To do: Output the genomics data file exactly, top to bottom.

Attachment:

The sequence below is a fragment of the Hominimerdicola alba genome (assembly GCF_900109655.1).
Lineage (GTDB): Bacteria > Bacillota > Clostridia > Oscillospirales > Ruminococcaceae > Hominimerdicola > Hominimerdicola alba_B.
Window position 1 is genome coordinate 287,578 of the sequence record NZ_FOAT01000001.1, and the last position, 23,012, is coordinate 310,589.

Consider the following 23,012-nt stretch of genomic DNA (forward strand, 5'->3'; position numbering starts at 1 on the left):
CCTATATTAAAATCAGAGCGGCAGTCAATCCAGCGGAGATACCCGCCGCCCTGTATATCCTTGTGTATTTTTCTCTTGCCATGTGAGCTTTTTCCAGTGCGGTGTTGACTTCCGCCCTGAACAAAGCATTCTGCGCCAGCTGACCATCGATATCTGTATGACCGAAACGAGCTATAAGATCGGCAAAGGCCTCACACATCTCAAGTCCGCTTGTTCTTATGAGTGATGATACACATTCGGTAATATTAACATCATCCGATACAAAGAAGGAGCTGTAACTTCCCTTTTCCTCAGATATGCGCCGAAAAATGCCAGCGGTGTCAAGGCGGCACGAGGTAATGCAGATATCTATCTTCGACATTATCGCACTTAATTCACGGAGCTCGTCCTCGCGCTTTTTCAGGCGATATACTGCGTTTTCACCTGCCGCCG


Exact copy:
The sequence below is a fragment of the Hominimerdicola alba genome (assembly GCF_900109655.1).
Lineage (GTDB): Bacteria > Bacillota > Clostridia > Oscillospirales > Ruminococcaceae > Hominimerdicola > Hominimerdicola alba_B.
Window position 1 is genome coordinate 287,578 of the sequence record NZ_FOAT01000001.1, and the last position, 23,012, is coordinate 310,589.

Consider the following 23,012-nt stretch of genomic DNA (forward strand, 5'->3'; position numbering starts at 1 on the left):
CCTATATTAAAATCAGAGCGGCAGTCAATCCAGCGGAGATACCCGCCGCCCTGTATATCCTTGTGTATTTTTCTCTTGCCATGTGAGCTTTTTCCAGTGCGGTGTTGACTTCCGCCCTGAACAAAGCATTCTGCGCCAGCTGACCATCGATATCTGTATGACCGAAACGAGCTATAAGATCGGCAAAGGCCTCACACATCTCAAGTCCGCTTGTTCTTATGAGTGATGATACACATTCGGTAATATTAACATCATCCGATACAAAGAAGGAGCTGTAACTTCCCTTTTCCTCAGATATGCGCCGAAAAATGCCAGCGGTGTCAAGGCGGCACGAGGTAATGCAGATATCTATCTTCGACATTATCGCACTTAATTCACGGAGCTCGTCCTCGCGCTTTTTCAGGCGATATACTGCGTTTTCACCTGCCGCCG